Rooting plumeria in straight sand?

Pondplant_kid(9b)July 27, 2014

I read and article saying that plumeira callous and begin to root in sand very easily. So I tried this on one of my cuttings that's trying to put out some roots, and within a day almost the whole bottom of it was popcorn looking, all swollen. Has anyone ever heard of this working? I watered the sand and within a day it is almost dry, but humid.

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tapla (mid-MI z5b-6a)

"Sand" covers a lot of ground. As the particle size of the sand becomes larger than 1/10", perched water tables disappear; so sand larger than 1/10" and uniform in size would be a very good medium for rooting a wide variety of plants, including plumeria. As particle size becomes smaller than 1/10" a perched water table will be present and will become taller as the particle size decreases. It's important to be sure your cuttings aren't stuck so deep that the proximal end is below the ht of the perched water table, IOW, so the bottom of the cutting isn't immersed in the layer of perched water held in the soil.

Keep in mind that if you DO use sand that is finer than 1/10" and the plant roots, you'll still be faced with the limitations imposed by the perched water table as the roots try to colonize the soil occupied by perched water.

Perched water tables increase the intervals between watering, but they come at a price. Varying fractions of the roots that grow into the lower parts of the pot are killed within a very short time from a lack of O2 after watering soils that hold perched water, time that's measured in hours, not days. The plant then has to borrow energy from it energy supply held in reserve or from current photosynthate production to 'pay' for the lost roots as they regenerate. This lost potential would have been used by the plant to maintain metabolism at a heightened level, fuel growth, or increase it's reproductive capability, which translates into more blooms.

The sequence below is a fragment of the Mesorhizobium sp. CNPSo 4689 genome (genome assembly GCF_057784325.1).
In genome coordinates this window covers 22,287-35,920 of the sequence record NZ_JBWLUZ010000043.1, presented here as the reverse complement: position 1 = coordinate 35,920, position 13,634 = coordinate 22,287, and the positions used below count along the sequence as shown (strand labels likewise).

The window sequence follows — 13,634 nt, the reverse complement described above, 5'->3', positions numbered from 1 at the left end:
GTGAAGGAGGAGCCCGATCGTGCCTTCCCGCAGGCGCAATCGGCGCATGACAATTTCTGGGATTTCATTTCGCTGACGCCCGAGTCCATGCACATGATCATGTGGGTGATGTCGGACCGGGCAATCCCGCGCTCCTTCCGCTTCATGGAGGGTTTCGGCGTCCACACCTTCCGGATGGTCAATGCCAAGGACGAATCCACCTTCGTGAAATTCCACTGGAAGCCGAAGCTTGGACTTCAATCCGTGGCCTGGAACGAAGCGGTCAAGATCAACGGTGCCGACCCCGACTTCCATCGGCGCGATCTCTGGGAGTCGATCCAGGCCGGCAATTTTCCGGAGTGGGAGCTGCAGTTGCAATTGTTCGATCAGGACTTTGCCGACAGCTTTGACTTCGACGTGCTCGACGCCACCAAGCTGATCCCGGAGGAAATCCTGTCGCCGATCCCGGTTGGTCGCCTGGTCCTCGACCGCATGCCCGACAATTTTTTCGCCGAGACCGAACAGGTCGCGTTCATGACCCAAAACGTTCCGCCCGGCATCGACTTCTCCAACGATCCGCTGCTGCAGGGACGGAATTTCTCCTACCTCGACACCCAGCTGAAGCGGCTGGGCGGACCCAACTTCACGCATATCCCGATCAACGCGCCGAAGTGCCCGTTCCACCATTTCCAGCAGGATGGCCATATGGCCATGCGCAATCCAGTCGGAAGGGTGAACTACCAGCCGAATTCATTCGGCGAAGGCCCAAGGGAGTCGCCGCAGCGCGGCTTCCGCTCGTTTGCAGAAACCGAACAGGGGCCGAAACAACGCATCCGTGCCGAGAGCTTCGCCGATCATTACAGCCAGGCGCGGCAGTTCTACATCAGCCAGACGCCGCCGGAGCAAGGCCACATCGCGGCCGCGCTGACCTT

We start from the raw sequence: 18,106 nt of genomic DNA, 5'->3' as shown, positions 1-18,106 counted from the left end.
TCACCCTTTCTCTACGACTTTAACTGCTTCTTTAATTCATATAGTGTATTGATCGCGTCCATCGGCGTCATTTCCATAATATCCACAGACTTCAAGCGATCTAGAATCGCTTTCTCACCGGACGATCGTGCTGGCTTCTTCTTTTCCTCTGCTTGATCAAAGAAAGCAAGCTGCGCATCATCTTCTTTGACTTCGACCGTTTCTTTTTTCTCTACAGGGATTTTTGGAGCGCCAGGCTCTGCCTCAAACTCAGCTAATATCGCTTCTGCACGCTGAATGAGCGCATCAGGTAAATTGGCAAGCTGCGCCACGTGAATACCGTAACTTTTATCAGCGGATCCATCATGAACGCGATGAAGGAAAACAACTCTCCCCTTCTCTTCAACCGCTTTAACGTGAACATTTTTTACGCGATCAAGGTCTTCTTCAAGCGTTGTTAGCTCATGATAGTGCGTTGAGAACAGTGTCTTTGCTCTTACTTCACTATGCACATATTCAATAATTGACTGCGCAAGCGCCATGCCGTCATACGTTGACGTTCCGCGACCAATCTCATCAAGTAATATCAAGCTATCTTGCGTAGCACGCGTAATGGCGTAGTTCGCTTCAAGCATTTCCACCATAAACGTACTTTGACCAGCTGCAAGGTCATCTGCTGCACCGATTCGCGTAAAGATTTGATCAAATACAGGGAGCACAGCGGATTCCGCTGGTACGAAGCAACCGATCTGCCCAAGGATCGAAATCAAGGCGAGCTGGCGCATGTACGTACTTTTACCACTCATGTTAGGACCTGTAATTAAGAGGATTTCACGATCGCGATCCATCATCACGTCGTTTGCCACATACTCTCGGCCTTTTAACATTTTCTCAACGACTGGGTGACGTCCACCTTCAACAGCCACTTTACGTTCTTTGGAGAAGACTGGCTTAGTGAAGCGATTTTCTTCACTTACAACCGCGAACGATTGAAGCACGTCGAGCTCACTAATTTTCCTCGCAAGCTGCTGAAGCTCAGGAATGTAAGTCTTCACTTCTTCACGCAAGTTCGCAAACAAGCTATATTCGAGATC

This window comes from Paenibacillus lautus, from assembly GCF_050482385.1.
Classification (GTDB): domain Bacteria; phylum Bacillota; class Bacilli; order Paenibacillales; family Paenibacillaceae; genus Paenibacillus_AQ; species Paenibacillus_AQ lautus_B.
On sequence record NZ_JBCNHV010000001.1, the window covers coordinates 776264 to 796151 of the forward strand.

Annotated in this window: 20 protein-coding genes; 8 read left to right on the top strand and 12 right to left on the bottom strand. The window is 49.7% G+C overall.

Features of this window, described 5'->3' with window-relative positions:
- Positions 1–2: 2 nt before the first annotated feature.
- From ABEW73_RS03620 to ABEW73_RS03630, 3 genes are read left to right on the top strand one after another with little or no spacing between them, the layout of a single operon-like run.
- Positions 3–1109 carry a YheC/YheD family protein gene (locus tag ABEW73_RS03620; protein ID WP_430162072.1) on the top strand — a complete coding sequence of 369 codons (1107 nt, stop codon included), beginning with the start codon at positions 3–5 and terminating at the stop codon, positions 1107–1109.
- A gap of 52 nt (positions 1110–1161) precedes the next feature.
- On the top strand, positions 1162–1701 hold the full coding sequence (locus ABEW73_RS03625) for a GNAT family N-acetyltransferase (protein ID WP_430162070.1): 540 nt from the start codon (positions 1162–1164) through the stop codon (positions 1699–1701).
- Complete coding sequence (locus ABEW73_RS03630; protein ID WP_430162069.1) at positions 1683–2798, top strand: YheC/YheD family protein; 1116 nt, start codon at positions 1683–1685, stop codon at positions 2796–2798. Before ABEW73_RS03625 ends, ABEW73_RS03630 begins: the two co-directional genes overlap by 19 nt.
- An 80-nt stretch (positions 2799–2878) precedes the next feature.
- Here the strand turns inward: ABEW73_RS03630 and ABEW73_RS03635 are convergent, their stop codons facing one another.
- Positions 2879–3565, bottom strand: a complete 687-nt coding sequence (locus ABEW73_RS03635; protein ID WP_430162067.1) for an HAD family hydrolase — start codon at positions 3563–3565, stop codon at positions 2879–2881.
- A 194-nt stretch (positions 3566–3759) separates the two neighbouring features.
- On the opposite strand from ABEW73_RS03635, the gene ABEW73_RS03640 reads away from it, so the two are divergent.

Bookmark   July 27, 2014 at 4:12PM
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I used to root in sand successfully all the time, beach sand. No idea of particle size. Seemed like the perfect rooting temp for them. My 2 cents

    Bookmark   July 28, 2014 at 8:36AM
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You can dive into the science of a container later but your plant has to root and survive first. It will be very difficult to root if you pull it out to inspect. Leaving it alone is the best advice you can receive at this point. Especially since you have some confidence in using sand at this point.

If its working for you then keep it up but stay on the dry side of things until there are leaves. The whole purpose at this point to get the plant to root and then you would need to transfer it to a more permanent planting media anyways.

Jim Little wrote to using beach sand as a possible rooting medium in his book. He proposed sea salt may have some antiseptic qualities and did not appear impact the cutting negatively. I would surmise he was referring to North Shore of Oahu sand which is relatively course when compared to the sugar sand on the mainland. Hope this helps and good luck with it.

    Bookmark   July 28, 2014 at 10:10PM
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